Panax Ginseng: “A Possibility Sensitive to Time”

Panax Ginseng is a bi-monthly column by Henry W. Leung exploring linguistic and geographic borders in Asian American literature, especially those with hybrid genres, forms, vernaculars, and visions. The column title suggests the English language’s congenital borrowings and derives from the Greek panax, meaning “all-heal,” together with the Cantonese jansam, meaning “man-root.” This perhaps troubling image of one’s roots as panacea informs the column’s readings.



1. Diptych

Manoa’s recent “Sky Lanterns” issue spotlights “new poetry from China, Formosa, and Beyond.” The issue features contemporary poets organized in order of age: “not as a bow to hierarchy,” writes editor Fiona Sze-Lorrain in her prefatory note, “but to trace a possibility sensitive to time.” From a first glance at the cover, we see a juxtaposition of the old and the new in the grandly staged Soul Stealer, photographs by artists Zeng Han and Yang Changhong. In the diptych’s top half is Mulian Opera #11: costumed figures of an ancient theater tradition, including mythic animal avatars such as the monkey king, who populate a green landscape with a seven-story pagoda obscured by mist. Meanwhile, in the bottom half is World Warcraft #11 (dated a year later): costumed figures of neo-contemporary archetypes, including the princesses, warlocks, and demons familiar to role-playing video gamers, who populate a craggy landscape with a line of skyscrapers obscured by what may be polluted smog. The “possibility sensitive to time” in the photographs is appropriate to this volume because the costumed figures above and below reflect the modulations of culture, place, and society over time—and yet exist as avatars of myth and imagination outside of time. The same might also be said of the figures and expressions of poetry.

The volume opens with Bei Dao’s essay “Ancient Enmity,” which frames our reading with the enmities he claims exist between the poet and the poet’s era, mother tongue, and self. Bei Dao quotes Rilke’s “ancient enmity / between our daily life and the great work,” which also calls to mind Yeats’s choice between “perfection of the life or of the work.” One is invited to read the chronologically arranged poems in this volume with an attention toward how poetry’s relationship or antipathy to the world has changed. An ironic continuity emerges, at once apologia and apology for poetry in the world, as we see in the ending of “Doubt” by Amang:

a certain longevity
poetry and song

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Review: AALR, VOL. 2, ISSUE 1

The Asian American Literary Review | Volume 2, Issue 1 | Winter/Spring 2011

In Gerald Maa’s interview with Arthur Sze in this issue of the Asian American Literary Review, Maa quotes from Auden: “Many things can be said against anthologies, but for an adolescent to whom even the names of most of the poets are unknown, a good [anthology] can be an invaluable instructor.” The same can be said of this 300-page journal, with its wide range of material including: a forum discussion with some of the editors about the “check all that apply” race option on the 2010 Census, an enclosed DVD of Kip Fulbeck’s video short Mixed: Portraits of Multiracial Kids, and a complete bibliography of Carlos Bulosan provided by the Library of Congress’s Asian American Pacific Islander Collection. This is all in addition to fiction, memoir, poetry, interviews with Arthur Sze (on editing Chinese Writers on Writing) and Chang-rae Lee (on his most recent novel, The Surrendered), book reviews, documentary photography, and a short graphic piece.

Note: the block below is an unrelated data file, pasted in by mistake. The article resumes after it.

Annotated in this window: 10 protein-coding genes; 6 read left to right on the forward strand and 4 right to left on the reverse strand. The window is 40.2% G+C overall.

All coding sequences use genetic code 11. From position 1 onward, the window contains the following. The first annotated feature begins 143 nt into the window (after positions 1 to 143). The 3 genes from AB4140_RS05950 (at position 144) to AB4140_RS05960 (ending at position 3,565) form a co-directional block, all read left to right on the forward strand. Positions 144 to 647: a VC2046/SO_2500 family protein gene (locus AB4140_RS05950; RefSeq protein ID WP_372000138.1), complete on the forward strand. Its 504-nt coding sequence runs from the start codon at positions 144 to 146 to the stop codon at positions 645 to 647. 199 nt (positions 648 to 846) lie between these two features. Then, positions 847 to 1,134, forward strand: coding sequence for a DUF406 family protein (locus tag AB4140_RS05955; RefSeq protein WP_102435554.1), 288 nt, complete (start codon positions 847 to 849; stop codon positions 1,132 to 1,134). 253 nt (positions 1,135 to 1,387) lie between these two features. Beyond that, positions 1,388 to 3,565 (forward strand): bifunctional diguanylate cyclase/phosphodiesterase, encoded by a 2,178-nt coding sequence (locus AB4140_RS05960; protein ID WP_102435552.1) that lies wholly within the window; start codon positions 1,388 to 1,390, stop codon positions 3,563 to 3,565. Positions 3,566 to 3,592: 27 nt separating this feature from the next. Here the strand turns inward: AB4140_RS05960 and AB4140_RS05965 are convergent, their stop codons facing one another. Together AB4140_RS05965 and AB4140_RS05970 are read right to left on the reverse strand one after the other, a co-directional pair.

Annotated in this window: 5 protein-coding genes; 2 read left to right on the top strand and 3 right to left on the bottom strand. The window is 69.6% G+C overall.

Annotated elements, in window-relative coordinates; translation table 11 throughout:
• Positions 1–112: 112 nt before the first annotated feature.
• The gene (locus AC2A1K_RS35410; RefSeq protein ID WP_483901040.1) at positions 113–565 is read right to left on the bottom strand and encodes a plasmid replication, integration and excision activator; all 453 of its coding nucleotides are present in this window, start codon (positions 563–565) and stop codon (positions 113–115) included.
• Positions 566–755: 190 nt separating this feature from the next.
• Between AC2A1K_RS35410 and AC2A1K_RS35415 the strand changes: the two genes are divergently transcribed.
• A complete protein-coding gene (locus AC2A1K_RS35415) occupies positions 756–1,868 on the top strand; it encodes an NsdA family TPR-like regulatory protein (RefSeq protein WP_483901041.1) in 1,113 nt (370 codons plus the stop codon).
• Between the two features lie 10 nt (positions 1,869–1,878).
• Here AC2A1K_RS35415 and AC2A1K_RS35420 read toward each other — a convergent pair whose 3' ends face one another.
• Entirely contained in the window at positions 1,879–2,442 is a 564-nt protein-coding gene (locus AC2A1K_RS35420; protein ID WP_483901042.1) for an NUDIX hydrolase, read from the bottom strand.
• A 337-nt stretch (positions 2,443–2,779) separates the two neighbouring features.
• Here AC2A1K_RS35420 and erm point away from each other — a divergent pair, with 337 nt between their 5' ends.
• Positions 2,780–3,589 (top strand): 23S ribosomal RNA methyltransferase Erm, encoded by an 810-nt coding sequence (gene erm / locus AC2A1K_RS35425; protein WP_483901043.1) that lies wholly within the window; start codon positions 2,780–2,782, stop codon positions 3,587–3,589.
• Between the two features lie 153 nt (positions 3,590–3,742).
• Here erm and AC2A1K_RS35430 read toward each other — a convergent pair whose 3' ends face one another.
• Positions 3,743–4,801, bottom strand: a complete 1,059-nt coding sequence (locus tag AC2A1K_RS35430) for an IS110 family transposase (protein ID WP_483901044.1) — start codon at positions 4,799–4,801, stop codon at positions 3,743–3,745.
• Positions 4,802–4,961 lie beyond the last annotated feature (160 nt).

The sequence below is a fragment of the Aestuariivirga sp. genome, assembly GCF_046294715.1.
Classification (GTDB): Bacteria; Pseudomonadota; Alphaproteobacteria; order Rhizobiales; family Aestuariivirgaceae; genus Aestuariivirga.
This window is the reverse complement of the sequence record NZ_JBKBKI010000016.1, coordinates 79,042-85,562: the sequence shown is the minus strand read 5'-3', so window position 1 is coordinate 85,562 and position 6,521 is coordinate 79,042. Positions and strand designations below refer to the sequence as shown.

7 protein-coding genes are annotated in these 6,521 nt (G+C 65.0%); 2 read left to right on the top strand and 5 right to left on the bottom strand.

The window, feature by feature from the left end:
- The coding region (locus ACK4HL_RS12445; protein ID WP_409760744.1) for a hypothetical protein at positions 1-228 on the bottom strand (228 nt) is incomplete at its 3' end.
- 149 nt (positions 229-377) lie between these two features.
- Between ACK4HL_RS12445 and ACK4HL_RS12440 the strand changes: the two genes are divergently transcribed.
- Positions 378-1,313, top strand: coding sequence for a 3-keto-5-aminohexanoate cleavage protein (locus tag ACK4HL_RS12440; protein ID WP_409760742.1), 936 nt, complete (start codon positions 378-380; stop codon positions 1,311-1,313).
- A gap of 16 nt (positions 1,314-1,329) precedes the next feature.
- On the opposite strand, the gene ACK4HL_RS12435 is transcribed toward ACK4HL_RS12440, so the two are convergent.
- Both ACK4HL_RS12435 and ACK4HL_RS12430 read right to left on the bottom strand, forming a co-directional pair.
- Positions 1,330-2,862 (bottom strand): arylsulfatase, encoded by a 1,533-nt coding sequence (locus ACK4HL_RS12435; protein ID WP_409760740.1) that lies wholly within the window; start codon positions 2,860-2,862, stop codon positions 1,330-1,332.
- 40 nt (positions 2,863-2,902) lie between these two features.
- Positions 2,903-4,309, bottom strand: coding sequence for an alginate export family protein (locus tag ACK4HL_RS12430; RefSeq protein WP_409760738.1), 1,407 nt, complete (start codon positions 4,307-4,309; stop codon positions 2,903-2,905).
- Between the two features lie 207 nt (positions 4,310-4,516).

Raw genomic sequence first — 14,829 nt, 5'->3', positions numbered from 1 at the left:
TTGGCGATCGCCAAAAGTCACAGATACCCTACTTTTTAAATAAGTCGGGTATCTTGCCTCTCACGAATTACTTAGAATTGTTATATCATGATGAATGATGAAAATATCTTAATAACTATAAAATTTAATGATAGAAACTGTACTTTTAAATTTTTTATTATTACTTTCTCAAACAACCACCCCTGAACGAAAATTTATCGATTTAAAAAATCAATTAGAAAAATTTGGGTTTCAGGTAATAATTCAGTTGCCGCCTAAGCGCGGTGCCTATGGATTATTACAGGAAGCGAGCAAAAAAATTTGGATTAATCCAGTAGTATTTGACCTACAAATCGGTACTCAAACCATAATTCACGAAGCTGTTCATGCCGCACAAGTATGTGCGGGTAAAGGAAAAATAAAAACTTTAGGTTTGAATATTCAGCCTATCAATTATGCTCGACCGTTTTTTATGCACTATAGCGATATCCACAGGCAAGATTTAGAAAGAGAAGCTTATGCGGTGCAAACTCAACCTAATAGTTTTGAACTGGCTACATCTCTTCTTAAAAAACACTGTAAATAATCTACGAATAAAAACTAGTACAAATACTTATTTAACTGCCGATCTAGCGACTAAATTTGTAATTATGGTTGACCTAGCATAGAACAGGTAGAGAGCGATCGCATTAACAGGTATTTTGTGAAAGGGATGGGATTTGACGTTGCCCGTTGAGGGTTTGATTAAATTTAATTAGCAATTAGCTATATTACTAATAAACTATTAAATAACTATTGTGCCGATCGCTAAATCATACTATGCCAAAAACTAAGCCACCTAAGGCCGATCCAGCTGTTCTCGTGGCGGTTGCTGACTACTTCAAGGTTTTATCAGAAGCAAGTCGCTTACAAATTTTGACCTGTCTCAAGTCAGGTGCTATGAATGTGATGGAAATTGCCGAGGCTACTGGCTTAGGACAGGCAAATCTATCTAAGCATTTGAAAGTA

This issue’s theme is “Counting Citizens” and begins with a discussion about the question of multiracial self-representation on the Census. Jeffrey Yang takes a stance against the very structures of any representation and rejects claims for a ‘post-racial’ present: “not representation but transmutation, alchemy. . . . Representation is the impossible ideal of our democracy, where influence rules.” Srikanth Reddy uses the development of Walt Whitman’s poetry as a model, charting his expansive ownership of multitudes to his subjective position as an individual: “This progression—from the poet as a vatic representative of everybody to the poet as a specimen capable only of registering her own experience—might in some ways be a natural progression, from the exuberance of youth to the epistemological modesty of old age.” He suggests an alternative perspective: that of the Other. Yang riffs on this and together they broach the aesthetic of language arts and “the problem of form—the ‘logic and order’ of an artwork” which seems to find friction between the canon and the margin. A different take on Bloom’s “anxiety of influence,” perhaps, in which the artist is in constant tension between the codified mastery of forebears and the yet unnamed mystery of the present/future individual. Linguistic and cultural transplantation complicate loyalties, heritage, assumptions about audience, and formal considerations. Reddy writes:

To write a haiku or a ghazal in English does not bring us any closer to shifting the grounds of literary representation. In Yang’s memorable formulation, such a literary gesture would fail to “reposition the frame structure.” Rather, our formal labor [as Asian American writers] has to occur beyond the frame, in the abstract conceptual space where form is given particular shapes suited to the particular historical moment.

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